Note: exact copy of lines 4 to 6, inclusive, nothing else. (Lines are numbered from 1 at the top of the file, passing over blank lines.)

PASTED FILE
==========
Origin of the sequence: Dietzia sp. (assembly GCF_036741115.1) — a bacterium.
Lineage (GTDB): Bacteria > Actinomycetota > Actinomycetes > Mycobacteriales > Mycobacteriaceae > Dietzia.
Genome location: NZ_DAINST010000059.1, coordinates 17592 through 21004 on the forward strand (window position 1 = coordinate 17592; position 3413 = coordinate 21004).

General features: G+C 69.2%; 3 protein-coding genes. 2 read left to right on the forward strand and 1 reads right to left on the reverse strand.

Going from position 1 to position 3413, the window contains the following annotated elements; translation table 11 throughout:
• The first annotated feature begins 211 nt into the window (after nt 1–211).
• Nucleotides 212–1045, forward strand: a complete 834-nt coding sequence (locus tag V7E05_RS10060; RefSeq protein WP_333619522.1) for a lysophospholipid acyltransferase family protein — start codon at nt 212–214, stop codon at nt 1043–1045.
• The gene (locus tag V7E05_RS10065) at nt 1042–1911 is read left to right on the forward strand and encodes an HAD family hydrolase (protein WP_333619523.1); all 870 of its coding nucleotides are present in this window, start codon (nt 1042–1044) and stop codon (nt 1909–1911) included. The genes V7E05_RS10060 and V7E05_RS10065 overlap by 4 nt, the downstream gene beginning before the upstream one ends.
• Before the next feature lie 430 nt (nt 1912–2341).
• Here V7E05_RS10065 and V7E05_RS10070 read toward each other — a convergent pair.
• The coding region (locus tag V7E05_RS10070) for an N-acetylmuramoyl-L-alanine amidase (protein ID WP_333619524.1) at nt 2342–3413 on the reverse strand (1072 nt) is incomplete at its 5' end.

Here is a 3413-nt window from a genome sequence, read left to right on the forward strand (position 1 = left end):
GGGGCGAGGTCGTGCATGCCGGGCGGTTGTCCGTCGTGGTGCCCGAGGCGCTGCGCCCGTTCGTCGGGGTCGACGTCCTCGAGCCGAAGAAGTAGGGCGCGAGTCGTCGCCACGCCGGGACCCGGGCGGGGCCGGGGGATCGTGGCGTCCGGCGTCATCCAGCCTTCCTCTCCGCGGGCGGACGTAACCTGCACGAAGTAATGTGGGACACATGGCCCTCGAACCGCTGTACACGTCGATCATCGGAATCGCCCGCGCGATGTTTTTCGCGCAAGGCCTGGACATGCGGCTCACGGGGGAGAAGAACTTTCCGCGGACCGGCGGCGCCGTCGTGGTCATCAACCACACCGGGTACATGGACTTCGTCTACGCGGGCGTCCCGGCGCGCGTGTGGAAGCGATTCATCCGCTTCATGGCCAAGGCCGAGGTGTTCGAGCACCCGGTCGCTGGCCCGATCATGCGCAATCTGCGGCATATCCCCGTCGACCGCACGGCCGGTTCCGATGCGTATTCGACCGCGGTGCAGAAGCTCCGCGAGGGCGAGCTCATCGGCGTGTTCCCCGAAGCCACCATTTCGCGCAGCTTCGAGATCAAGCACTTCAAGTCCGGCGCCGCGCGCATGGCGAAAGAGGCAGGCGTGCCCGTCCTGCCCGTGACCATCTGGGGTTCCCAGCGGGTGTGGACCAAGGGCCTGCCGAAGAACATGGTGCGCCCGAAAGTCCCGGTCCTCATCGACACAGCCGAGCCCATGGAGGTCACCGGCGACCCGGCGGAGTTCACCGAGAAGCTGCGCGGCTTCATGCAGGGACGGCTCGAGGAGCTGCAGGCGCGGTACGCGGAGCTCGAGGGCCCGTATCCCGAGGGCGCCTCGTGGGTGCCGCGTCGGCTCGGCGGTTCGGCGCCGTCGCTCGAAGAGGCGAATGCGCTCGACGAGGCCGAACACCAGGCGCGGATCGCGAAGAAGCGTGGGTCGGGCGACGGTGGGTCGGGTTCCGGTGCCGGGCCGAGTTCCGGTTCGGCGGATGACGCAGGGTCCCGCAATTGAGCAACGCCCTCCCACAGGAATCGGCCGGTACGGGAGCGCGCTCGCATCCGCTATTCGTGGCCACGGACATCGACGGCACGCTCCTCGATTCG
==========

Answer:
General features: G+C 69.2%; 3 protein-coding genes. 2 read left to right on the forward strand and 1 reads right to left on the reverse strand.

Going from position 1 to position 3413, the window contains the following annotated elements; translation table 11 throughout:
• The first annotated feature begins 211 nt into the window (after nt 1–211).